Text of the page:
continuing education

◆ Looking back and moving forward.

2015 started out as a year of uncertainty for me: I was leaving my job of over three years to venture out into the unknown. I was stressed out, exhausted, and not sure how to proceed. I had tied much of my professional identity to being an acute care SLP, and the thought of changing was incredibly daunting. Would I be able to jump into the world of rehab and know what to do? Would I like it? Would I be able to make ends meet?

In the midst of this large professional shift, my family was having its own challenges. My mom was in the middle of chemo and radiation treatment for cancer, and making sure I was present for my parents was very important to me.

This blue bear served as a frequent reference point for me when trying to navigate the Denver convention center at #ASHA15.

This blue bear served as a frequent reference point for me when trying to navigate the Denver convention center at #ASHA15.

When I first wrote about this change I had no idea what all these changes would look like. As these things so often seem to go, nothing goes according to plan. Because the credentialing process for insurance takes a very long time, and because I was the very first SLP at the private practice, I had to find other work while waiting to be approved to provide services in that setting.

To sustain myself in the meantime, I picked up a PRN position in home health. This was (and is) a fascinating and challenging position, and was a wonderful way to rebuild my therapy skills. I also picked up freelance interpreting work. I was a sign language interpreter before becoming an SLP, and have long kept up a small handful of hours on the side. Picking up more hours was a helpful change of pace, and afforded me a nice variety to my work.

With all that said, here's some things I've learned in 2015 that I believe will make 2016 an even more exciting year.

The Denver convention center was an easy walk from the hotels and the sunny weather made for a very pleasant convention experience. 

The Denver convention center was an easy walk from the hotels and the sunny weather made for a very pleasant convention experience. 

Trust those instincts.

From figuring out how to proceed in therapy, to knowing what kind of work to accept, pay attention to that little voice especially if it expresses nervousness. In the process of my hiring for both the home health and the outpatient positions, I noticed a fair amount of disorganization that left me nervous, so I accepted only PRN positions to afford me more flexibility in that environment. As a result, I've been able to be flexible with my hours and make sure that my caseload is manageable.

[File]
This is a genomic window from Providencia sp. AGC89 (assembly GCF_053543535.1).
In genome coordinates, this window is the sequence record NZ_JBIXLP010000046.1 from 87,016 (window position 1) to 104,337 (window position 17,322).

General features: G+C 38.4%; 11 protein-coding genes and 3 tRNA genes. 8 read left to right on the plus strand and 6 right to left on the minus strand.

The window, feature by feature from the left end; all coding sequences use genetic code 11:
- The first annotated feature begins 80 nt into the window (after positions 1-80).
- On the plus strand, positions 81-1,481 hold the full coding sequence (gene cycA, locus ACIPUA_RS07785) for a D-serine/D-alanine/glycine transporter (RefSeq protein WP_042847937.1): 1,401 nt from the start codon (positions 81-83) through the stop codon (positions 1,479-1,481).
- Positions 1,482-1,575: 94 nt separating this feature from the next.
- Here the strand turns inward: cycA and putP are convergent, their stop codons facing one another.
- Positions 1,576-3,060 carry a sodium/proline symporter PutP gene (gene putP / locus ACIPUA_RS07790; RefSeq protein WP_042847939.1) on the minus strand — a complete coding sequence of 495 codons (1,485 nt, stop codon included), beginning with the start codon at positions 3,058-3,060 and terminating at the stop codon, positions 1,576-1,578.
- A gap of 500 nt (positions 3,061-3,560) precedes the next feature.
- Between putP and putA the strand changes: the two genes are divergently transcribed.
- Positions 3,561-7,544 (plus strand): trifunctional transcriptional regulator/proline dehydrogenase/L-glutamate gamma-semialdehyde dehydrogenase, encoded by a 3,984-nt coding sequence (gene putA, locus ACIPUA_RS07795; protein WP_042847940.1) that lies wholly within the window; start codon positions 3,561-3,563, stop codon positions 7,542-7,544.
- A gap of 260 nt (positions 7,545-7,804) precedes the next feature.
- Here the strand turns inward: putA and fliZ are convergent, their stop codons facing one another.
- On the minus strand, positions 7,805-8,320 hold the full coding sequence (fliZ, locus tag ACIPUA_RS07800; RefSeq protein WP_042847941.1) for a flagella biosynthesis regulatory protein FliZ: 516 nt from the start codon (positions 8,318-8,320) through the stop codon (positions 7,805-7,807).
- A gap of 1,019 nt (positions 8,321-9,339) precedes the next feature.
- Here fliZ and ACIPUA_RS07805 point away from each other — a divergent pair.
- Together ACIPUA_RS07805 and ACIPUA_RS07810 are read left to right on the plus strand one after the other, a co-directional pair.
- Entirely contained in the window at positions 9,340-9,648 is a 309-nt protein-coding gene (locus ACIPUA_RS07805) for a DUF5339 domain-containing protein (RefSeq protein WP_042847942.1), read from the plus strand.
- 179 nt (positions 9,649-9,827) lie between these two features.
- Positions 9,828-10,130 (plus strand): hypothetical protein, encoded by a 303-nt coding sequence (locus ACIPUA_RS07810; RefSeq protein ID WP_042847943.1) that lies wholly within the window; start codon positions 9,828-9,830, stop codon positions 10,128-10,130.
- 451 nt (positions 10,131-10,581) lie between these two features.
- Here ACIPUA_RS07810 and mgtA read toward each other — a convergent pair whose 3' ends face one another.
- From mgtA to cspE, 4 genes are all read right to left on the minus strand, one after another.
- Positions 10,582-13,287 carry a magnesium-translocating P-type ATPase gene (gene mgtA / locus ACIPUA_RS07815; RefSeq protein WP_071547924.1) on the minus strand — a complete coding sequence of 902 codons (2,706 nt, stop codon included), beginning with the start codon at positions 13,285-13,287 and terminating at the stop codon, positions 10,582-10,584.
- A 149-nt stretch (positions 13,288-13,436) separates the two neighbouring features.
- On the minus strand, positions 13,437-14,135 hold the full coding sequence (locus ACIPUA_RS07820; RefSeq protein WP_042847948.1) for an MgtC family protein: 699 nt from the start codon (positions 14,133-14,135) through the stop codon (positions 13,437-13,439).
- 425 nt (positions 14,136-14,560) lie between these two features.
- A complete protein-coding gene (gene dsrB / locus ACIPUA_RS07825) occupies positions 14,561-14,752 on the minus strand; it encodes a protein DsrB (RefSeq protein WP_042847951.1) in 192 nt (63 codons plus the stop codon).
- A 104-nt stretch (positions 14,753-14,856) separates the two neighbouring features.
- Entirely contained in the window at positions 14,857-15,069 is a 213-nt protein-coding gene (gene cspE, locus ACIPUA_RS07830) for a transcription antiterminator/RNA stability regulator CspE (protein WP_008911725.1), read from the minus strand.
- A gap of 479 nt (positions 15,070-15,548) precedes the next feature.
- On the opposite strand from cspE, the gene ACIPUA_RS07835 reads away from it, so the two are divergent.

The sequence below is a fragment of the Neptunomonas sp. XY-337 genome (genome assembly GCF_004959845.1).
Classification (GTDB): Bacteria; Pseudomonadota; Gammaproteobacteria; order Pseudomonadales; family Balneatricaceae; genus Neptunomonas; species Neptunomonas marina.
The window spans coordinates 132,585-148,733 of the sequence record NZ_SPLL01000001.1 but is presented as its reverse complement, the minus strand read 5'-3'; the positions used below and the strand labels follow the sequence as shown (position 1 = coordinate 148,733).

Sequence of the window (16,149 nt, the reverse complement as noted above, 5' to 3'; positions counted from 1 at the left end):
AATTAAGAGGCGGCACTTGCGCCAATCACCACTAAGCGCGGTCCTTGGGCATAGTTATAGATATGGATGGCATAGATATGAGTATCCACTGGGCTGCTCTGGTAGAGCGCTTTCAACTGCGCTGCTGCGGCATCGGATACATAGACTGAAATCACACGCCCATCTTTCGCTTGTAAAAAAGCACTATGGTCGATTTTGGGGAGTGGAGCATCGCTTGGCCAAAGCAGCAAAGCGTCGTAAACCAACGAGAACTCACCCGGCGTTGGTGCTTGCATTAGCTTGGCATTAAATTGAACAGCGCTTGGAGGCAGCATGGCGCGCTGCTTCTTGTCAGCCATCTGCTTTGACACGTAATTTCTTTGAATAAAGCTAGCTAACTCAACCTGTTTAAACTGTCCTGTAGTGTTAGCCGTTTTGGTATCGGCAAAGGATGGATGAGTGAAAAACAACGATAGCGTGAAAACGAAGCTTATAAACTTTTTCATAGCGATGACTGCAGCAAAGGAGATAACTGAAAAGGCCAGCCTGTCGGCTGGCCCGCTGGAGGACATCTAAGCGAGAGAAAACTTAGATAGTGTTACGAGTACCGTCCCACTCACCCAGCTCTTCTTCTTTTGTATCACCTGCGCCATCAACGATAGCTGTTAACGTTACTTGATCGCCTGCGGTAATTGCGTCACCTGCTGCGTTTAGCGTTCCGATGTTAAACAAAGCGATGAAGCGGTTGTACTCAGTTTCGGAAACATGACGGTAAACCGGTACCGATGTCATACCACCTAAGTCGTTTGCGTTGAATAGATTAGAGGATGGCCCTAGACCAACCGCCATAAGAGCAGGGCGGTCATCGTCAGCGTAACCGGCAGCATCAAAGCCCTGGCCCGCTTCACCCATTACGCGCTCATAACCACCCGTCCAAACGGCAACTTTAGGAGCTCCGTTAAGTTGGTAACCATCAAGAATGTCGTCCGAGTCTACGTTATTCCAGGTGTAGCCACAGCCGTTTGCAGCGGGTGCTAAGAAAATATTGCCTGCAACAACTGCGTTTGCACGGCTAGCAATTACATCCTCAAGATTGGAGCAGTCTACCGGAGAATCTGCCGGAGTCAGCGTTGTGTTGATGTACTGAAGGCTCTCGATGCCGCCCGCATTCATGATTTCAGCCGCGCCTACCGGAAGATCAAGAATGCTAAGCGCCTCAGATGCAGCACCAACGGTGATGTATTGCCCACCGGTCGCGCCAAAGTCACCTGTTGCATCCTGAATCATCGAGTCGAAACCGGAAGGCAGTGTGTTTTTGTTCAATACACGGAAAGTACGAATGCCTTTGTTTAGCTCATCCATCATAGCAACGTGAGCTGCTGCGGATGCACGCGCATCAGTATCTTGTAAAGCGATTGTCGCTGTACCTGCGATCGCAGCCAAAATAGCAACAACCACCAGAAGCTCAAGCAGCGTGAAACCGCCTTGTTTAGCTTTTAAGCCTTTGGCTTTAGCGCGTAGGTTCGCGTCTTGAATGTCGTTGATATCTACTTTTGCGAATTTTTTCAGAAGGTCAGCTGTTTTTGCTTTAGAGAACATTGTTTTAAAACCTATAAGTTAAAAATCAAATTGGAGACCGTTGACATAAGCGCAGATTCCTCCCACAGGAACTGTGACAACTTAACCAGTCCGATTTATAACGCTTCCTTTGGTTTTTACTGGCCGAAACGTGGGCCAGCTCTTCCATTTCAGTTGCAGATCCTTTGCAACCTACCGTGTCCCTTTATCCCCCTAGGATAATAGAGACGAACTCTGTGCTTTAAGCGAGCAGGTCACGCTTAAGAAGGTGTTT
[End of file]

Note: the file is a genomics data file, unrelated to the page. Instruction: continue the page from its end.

Learn new things.

It's no secret that I enjoy conferences. They are in part a social experience for me, since it's a chance to see colleagues from around the country (and world). Meeting new colleagues is equally important. The interaction with my fellow SLPs and audiologists allows as much opportunity to learn as the workshops themselves.

This year, I stepped out of my comfort zone and attended some sessions in areas which I don't currently treat. For example, I attended a session about transgender voice therapy, and it turned out to be one of my favorite sessions of the entire convention. When thinking about why this was, I realized that it was because I got to think about therapy in a different way for a change. Also, one of the topics emphasized in the talk was principles of motor learning, which is a hot topic in the areas of dysphagia and motor speech. Hearing it discussed in new ways, by SLPs who talk about their work differently than I do, was a fantastic way to really start to get a better grasp of the concept and understand why it is so vital to therapy. On top of that, it helped me learn about an area I have interest in, but not experience or training. It may help open new doors in the future, and in the meantime has already helped make me a better clinician.

The main entryway in the Denver convention center. 

The main entryway in the Denver convention center. 

Do the right thing.

Ethical challenges come in all shapes and sizes. It may be a company that accepts more patients than they have staff to accommodate. It may be an employer with unethical billing practices. It may be pressure to see more patients than you are able to handle.

In the past year, all of these situations have presented themselves to me, in varying degrees of seriousness. It proved to be to my advantage to accept work only on a PRN basis, as it has afforded me more control over my time and my work. I do not accept new patients unless I know I can commit to providing their treatment consistently. Having become all too familiar with burnout, I recognize and honor my limits, and always remind myself that if I don't take care of myself, I'll be a less present, and therefore less effective, clinician for my patients.

I love windows that move up tall buildings, and appreciated all the light they brought to the convention.

I love windows that move up tall buildings, and appreciated all the light they brought to the convention.

Move forward.